15. It is recommended that validity checks be incorporated within the data collection instruments.

16. It is recommended that a reduction in emphasis on the collection of statistics occur.

17. It is recommended that the appropriateness of other rapid assessment methodologies for the project be investigated.

18. It is recommended that a simple data collection format be developed allowing for local data organization, analysis and interpretation.

19. It is recommended that simple practical guidelines for local evaluation be developed and promoted.

Focal issues - street children:

20. It is recommended that participating organizations maximize street children participation.

21. It is recommended that street children be involved, as appropriate, in the development of Strategic Plans, should be represented on Community Advisory Committees and play an active role in the evaluation process.

22. It is recommended that a holistic approach be maintained, but with a special emphasis on and strategies for targeting risk behaviours including drug use and unprotected sex.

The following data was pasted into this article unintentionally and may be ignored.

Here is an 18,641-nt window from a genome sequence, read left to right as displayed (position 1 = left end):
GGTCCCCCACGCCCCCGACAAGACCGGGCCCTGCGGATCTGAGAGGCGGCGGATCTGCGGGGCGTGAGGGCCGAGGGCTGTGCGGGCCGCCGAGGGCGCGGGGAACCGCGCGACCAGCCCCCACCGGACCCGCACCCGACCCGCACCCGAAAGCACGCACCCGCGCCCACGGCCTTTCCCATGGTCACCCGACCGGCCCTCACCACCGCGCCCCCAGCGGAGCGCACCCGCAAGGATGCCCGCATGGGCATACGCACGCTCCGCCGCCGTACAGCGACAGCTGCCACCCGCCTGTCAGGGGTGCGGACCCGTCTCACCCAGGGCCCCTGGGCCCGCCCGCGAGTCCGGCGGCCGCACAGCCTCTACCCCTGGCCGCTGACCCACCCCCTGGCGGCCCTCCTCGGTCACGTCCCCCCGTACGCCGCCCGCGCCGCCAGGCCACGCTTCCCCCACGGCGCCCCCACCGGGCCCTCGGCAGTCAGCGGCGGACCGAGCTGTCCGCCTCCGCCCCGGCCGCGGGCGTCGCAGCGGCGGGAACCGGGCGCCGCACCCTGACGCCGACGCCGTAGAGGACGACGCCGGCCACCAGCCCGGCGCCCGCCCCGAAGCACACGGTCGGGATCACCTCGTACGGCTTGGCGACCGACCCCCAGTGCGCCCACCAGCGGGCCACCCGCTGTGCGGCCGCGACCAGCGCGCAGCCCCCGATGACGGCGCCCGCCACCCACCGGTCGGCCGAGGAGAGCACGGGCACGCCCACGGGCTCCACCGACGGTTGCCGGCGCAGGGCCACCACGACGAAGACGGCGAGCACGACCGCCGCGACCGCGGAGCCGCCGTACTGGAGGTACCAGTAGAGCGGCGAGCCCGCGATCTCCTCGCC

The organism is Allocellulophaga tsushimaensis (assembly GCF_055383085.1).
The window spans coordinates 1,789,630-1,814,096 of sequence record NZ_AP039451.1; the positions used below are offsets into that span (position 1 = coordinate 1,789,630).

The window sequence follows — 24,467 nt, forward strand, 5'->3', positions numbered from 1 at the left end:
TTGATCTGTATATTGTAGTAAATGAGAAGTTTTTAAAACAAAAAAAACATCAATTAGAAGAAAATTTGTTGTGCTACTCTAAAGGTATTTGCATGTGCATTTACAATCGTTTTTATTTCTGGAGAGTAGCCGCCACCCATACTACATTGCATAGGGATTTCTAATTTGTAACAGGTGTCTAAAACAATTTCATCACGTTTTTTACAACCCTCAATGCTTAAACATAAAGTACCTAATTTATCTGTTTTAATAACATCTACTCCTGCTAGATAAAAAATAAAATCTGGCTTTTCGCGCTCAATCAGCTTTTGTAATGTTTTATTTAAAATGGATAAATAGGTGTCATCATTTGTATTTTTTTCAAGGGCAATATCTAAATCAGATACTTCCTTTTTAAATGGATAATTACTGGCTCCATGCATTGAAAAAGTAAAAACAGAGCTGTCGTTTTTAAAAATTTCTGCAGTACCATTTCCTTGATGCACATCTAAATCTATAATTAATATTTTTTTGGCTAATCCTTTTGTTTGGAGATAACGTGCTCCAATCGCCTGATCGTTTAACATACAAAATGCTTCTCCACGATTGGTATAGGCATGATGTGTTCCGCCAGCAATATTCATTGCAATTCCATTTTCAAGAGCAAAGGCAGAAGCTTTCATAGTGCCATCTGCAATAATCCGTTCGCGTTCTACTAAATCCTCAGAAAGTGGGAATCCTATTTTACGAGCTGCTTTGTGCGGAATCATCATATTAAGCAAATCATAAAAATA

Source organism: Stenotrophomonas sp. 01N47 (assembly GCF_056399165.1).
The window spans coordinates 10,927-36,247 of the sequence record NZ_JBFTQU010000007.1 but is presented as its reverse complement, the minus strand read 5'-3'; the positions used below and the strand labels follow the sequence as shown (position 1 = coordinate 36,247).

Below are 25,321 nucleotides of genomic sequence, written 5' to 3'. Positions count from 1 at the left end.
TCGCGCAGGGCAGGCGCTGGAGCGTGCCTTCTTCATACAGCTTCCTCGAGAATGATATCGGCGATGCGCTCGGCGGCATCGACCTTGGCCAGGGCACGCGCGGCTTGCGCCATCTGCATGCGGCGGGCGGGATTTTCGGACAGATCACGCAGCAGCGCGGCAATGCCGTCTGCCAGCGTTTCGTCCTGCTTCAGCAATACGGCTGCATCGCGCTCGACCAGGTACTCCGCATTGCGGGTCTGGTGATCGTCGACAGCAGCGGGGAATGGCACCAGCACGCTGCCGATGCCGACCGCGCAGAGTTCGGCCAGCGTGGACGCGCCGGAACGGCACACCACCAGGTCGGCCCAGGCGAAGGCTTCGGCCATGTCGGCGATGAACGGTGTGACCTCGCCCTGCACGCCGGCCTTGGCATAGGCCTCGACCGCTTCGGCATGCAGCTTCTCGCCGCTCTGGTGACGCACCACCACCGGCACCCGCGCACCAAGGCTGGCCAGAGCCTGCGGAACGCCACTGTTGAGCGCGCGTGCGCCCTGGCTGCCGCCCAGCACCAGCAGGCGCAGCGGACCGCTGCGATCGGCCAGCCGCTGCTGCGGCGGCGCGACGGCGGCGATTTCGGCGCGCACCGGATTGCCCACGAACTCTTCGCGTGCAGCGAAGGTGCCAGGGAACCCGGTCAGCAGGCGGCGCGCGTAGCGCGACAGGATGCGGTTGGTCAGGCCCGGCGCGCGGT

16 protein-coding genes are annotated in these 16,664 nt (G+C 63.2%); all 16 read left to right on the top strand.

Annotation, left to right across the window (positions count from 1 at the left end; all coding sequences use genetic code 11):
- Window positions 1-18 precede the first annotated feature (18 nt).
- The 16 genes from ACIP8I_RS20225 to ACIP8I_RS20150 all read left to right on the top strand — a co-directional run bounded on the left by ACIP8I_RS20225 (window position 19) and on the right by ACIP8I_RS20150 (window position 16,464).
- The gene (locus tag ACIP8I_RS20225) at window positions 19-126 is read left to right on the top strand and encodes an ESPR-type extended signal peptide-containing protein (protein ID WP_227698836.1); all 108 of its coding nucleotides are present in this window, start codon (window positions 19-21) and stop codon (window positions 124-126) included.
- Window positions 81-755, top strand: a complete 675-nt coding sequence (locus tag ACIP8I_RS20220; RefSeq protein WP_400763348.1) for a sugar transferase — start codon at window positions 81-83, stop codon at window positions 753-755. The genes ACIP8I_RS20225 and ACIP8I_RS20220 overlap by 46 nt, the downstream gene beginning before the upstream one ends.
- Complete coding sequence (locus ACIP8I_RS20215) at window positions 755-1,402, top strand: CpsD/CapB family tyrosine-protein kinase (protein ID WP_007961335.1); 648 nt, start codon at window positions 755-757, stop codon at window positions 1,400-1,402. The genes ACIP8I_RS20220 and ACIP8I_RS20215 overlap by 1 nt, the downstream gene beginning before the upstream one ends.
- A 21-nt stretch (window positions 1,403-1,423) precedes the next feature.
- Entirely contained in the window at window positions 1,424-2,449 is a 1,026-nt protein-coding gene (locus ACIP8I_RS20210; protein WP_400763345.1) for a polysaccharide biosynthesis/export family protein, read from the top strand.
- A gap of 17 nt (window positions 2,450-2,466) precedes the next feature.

23. It is recommended that special attention be given to prevention and interventions related to the use of organic inhalants. This need is considered to be urgent due to the almost universal use of such substances by street children in developing countries.

24. It is recommended that "resilient" street children (those in difficult circumstances and yet who do not use drugs) become a focus of investigation.

25. It is recommended that interventions developed should draw on the strengths and resources of street children themselves, utilizing such approaches as self-organization by street children and self-help groups.

26. It is recommended that the potential benefits of issuing identification cards to street children involved with participating and other organizations be considered, as a possible means of enhancing access to services and as an aid if children come into contact with the authorities. Any potential risks associated with such a strategy should be determined.

27. It is recommended that more attention be given to exploring the reasons for separation from family of origin and the impact of various issues associated with the separation. For example, age, developmental stage, specific circumstances of the separation.

28. It is recommended that attention be given to activities which strengthen families from which street children come to aid return to the family of those children willing to do so. In addition, attention needs to be given to the recruitment of host families.